Celebrating Christmas

by frankbeswick

The Christmas celebrations have layers of history in them accumulated over centuries, but also a spiritual and moral dimension.

Do we all celebrate the same Christmas festival, or do different individuals and families each celebrate their own take on the festival held in midwinter in the Northern hemisphere? For some Christmas is a religious time, for others it is a feast of self indulgence and gluttony, for others it is a family festival, and these dimensions can each occur in the same household in various combinations. There are also the symbols of Christmas, which reflect the multi-layered character of the festival, but these are not understood by all.

Image courtesy of Jo-B

A Festival With Different Layers

A few weeks ago one of Wizzley's writers, Veronica, mentioned an old Irish custom that was upheld in our family, the practice of putting a lighted candle in the window on Christmas Eve. The Christian  rationale behind this was to say to the Holy Family, who were shelterless on Christmas Eve, that they would be welcome in your house. A pleasant custom upheld by many families even now, but the Christian rationale for the custom overlays a more ancient belief, that in midwinter we celebrate the triumph of light over darkness. The darkest day of the year is the Winter Solstice, Dec 21st, and this was a time when our pagan forebears made a point of celebrating light to encourage the return of the sun.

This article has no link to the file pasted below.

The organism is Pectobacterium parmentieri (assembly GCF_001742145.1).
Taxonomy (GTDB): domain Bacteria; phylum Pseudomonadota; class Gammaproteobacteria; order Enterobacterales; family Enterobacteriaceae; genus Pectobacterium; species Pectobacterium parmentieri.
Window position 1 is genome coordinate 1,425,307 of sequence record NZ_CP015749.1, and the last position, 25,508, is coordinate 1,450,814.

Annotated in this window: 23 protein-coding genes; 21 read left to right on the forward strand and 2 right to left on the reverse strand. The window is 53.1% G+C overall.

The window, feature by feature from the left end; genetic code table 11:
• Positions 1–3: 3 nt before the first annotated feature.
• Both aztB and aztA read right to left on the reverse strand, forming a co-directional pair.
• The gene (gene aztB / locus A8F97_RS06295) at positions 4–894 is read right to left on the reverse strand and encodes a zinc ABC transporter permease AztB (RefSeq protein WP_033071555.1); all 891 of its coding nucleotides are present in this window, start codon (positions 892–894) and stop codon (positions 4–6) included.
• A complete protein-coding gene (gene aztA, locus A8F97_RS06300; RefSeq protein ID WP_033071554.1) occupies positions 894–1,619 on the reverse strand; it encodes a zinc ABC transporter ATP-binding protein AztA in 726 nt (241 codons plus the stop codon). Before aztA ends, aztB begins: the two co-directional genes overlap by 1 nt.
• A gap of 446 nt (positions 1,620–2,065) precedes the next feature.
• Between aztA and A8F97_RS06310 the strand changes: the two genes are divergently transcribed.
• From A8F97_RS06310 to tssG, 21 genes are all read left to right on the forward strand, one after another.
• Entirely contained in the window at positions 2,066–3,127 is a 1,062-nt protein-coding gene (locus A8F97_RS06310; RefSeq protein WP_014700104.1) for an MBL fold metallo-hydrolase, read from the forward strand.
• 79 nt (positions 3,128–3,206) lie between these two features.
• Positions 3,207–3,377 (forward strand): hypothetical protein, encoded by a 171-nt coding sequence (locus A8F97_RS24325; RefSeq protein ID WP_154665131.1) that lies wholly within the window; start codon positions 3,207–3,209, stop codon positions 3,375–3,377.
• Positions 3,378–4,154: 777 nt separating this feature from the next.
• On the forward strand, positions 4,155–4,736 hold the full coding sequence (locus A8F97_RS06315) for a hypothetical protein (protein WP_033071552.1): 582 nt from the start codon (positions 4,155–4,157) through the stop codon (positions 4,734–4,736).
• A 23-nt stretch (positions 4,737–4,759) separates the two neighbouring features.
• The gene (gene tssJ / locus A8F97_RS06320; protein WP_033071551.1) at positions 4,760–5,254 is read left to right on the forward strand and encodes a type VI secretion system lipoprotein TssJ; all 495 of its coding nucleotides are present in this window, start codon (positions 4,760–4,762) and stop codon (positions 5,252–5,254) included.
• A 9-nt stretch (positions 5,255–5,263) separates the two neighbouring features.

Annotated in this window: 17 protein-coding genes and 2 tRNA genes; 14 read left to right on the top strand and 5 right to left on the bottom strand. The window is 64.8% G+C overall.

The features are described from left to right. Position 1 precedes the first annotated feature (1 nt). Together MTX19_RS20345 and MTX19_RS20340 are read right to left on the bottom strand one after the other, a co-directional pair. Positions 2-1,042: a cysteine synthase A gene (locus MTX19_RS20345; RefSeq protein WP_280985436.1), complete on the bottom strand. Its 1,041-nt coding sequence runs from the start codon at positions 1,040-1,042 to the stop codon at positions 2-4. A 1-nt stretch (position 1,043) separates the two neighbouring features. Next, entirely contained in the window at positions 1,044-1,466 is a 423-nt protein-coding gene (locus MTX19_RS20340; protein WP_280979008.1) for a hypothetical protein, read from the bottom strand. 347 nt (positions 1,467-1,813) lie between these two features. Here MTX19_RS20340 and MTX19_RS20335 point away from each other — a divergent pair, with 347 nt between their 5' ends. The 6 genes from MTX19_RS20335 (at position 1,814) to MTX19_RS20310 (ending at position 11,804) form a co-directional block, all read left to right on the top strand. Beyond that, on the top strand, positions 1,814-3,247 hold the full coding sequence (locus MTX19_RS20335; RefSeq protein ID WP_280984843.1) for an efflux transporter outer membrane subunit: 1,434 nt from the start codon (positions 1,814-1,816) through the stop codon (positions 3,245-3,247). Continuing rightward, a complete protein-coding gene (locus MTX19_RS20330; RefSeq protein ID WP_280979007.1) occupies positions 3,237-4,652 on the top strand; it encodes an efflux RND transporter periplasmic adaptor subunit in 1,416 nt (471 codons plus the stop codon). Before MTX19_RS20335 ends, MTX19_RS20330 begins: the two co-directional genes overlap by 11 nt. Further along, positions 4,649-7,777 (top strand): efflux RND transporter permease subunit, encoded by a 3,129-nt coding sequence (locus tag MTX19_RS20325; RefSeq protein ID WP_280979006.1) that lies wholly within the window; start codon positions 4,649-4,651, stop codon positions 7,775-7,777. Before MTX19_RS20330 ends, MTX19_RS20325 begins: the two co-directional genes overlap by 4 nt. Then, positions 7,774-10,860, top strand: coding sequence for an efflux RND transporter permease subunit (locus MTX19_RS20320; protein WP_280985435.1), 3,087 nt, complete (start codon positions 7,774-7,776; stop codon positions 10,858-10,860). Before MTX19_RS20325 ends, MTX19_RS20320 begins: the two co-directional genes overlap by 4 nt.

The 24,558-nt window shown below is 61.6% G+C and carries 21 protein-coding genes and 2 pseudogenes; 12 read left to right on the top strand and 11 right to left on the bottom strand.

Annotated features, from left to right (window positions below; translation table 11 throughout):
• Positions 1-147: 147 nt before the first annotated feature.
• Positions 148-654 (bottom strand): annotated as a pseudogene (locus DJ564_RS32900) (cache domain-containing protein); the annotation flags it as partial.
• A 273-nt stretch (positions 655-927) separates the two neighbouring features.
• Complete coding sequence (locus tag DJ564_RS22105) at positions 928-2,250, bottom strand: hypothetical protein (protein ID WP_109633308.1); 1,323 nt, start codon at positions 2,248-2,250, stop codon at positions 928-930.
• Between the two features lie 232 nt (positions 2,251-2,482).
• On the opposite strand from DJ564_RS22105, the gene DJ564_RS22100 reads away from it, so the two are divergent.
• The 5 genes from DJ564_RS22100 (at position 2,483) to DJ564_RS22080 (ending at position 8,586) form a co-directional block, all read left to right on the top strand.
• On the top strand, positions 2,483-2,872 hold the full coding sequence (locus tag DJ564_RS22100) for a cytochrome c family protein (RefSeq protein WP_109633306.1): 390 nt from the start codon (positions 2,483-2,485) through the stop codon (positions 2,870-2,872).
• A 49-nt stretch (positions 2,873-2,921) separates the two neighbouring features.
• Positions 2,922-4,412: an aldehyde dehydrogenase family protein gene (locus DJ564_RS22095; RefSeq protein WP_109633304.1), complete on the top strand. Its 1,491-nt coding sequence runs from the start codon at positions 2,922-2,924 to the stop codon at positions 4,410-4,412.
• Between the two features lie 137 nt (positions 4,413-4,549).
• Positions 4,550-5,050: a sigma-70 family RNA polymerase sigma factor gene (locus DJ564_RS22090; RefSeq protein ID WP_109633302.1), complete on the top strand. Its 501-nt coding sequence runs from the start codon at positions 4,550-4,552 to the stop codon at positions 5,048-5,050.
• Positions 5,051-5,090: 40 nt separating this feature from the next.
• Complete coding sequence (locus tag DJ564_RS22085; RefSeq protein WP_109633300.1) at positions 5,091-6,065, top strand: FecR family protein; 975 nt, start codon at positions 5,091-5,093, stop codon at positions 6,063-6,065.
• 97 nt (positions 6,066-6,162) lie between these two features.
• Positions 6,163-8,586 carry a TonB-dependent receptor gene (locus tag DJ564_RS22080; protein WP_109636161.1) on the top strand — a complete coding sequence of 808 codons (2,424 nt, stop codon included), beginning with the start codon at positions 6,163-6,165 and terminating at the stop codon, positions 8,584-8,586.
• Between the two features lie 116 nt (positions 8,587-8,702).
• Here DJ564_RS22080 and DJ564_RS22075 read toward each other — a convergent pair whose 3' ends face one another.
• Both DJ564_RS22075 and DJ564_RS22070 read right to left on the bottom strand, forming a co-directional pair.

In fact, we have the coincidence of two distinct sacred years. There is the old pagan year, whose midwinter festival was and still is Yule, a word that is still in use, which worked on cyclic time measured by the endless cycle of the seasons, and the Christian year which works on the Jewish concept  of linear time,beginning in  Advent four weeks  before Christmas, and reaches its high point at Easter Tide, celebrating Christ's resurrection and his defeat of death. [The word Easter is itself derived from the name for a Saxon goddess]. So what we have is a Christian festival linked to an ancient pagan Spring celebration. 

The symbolism of the festivals derives from both Christian and Pagan roots. Christianity  came into a world that already had a sacred year well-institutionalized and bedded into people's lives. Moreover, the rationalistic dream of starting afresh with totally new ideas is not how life works, for we are all inheritors of the cultures into which we are born.There was in ancient symbolism much that had emotional impact and value. Nothing good should ever be lost, so the early Christians preserved not only the cycle of the sacred year, giving it their own slant, but some of the old pagan customs reintegrated into a new  system. Catholicism worked with ancient customs, it was the more puritanical versions of Protestantism that opposed and tried to suppress them.